Webb, Sir Aston

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Webb, Sir Aston (1849–1930). English architect. From 1882 he was in partnership with Edward Ingress Bell (1837–1914). The practice was one of the most prolific and successful of the late-Victorian and Edwardian periods, although the work relied more on bold effects than on refinement of detail. Stylistically, Webb favoured François Ier early in his career, but later mixed Byzantine and Gothic, Renaissance and Italianate, and Palladianism with Baroque. Among his works were the Victoria Law Courts, Birmingham (1885–91), the French Protestant Church, Soho Square, London (1891–3), the astonishing Jacobean Revival house, Yeaton Pevery, near Baschurch, Salop. (1890–2), Christ's Hospital, Horsham, Sussex (1893–1904), and the Royal Naval College, Dartmouth, Devon (1897–1905), the last two in a Wrenaissance style. His free eclecticism is perhaps best expressed by the Byzantine Gothic buildings at the University of Birmingham (1901–9) and the Gothic Venetian François Ier Renaissance Romanesque mix at the main front of the Victoria & Albert Museum, South Kensington (1899–1903). Webb made a major contribution to urban design with his Queen Victoria Memorial scheme, London (1901): this involved widening and replanting The Mall to make it resemble a grand Beaux-Arts boulevard, building the Admiralty Arch (1903–10) on a site between Trafalgar Square and The Mall, and re-fronting Buckingham Palace (1912–13) in a Louis Seize style as an appropriate termination of The Mall behind the huge Baroque pile-up of the Queen Victoria monument itself, designed (1904) by (Sir) Thomas Brock (1847–1922) and built 1906–24 (the rond-point and architectural elements were designed by Webb). One of his best essays in Classicism was the Royal College of Science, Dublin (1906— with Thomas Manby Deane (1851–1933) ).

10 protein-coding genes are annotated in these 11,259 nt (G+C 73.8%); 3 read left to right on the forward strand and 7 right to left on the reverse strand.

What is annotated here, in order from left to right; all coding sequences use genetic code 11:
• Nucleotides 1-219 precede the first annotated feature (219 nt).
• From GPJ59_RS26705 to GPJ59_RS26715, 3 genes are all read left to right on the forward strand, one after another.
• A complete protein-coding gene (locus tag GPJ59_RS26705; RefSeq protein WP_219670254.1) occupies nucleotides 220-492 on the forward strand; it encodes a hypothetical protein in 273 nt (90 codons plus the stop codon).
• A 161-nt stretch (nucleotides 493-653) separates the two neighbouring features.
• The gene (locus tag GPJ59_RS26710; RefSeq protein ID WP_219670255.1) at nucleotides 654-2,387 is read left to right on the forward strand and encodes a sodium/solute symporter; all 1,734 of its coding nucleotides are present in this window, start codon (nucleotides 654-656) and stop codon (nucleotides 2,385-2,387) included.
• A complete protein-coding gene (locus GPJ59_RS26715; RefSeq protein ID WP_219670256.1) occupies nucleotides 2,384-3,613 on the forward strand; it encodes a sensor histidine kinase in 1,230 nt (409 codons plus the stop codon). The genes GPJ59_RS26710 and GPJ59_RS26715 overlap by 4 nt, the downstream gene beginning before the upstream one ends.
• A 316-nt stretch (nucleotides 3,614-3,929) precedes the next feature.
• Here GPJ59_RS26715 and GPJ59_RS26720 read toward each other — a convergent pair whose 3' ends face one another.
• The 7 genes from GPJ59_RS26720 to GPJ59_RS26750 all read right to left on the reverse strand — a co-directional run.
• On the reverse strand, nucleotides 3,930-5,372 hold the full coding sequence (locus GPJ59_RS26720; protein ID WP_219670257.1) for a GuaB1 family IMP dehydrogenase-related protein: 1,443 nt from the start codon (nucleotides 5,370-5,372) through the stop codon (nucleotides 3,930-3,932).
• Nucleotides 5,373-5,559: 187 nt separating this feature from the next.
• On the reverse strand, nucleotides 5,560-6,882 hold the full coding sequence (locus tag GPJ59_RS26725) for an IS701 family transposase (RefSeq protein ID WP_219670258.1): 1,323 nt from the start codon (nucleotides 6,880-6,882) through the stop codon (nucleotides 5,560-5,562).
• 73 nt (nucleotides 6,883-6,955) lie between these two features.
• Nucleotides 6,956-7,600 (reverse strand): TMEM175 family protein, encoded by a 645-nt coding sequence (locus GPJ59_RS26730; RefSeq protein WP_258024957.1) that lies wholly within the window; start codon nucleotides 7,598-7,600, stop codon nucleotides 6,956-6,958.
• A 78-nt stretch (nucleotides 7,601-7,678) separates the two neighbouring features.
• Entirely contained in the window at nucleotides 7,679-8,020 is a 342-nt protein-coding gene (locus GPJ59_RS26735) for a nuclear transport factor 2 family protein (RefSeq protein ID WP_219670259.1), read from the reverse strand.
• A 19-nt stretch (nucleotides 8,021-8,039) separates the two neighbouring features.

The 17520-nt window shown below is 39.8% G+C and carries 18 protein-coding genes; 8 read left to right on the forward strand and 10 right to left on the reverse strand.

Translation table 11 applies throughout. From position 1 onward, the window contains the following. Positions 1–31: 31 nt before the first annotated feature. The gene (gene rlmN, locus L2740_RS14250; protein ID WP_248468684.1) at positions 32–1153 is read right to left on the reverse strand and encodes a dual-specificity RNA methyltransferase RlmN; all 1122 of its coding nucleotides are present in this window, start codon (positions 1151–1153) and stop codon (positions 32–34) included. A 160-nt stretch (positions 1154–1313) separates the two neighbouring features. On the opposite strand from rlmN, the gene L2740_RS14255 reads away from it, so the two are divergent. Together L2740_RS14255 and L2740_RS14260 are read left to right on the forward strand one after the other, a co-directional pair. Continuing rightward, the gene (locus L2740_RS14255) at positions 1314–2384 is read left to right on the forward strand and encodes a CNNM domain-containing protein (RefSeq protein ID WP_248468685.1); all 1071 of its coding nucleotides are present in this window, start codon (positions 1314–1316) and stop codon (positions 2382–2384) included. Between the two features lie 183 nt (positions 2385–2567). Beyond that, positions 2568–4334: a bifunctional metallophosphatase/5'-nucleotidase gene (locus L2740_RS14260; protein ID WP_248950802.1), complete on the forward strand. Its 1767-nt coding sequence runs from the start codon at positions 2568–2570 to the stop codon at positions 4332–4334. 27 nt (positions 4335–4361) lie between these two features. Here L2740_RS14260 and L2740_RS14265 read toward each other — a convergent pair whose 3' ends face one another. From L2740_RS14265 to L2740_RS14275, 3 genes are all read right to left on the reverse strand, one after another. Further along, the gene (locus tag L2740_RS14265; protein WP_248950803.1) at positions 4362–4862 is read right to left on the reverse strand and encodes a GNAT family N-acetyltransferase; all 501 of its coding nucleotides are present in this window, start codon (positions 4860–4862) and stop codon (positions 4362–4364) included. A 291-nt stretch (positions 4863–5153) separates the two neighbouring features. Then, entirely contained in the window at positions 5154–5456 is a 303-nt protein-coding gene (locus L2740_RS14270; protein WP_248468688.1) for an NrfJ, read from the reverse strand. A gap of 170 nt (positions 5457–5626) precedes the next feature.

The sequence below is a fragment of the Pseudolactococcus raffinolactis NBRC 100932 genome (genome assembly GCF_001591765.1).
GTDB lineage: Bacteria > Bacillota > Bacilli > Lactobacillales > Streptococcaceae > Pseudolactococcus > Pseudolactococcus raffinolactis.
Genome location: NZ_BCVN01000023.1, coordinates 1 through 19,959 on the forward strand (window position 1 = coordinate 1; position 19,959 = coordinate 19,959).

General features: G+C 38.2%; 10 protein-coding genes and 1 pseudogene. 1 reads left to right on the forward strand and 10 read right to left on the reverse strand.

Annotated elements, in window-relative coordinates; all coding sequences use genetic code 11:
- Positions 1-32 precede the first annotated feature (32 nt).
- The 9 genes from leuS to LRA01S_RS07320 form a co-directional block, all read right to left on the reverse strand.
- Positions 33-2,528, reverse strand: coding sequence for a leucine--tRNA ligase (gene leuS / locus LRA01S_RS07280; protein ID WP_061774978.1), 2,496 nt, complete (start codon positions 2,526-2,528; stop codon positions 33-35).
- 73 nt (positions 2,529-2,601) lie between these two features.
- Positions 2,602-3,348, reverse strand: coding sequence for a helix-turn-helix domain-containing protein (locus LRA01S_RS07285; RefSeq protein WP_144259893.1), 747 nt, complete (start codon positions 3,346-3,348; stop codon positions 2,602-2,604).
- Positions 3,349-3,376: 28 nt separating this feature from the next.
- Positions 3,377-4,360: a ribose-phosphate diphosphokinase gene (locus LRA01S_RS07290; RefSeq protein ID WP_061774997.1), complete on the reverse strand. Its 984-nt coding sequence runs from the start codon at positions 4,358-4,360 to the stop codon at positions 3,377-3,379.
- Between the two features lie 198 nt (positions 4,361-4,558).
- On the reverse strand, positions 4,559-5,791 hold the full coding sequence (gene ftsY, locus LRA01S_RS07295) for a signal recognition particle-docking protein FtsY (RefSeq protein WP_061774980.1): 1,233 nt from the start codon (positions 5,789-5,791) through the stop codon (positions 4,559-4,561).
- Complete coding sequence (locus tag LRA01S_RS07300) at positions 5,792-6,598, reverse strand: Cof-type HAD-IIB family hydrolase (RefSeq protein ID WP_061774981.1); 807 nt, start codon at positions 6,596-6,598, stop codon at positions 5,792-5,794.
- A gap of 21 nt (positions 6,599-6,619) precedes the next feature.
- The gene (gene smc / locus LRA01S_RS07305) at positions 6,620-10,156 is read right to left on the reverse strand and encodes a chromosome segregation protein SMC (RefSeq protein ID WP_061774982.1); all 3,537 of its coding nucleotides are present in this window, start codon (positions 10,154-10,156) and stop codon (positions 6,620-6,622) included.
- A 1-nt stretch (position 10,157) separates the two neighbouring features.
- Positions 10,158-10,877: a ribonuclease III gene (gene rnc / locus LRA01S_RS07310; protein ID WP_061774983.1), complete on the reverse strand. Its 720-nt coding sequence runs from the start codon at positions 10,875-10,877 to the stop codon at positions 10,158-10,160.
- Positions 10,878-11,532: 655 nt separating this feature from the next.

Dungavell (1999);
A. S. Gray (1985);
Oxford Dictionary of National Biography (2004);
Placzek (ed.) (1982);
Service (1977)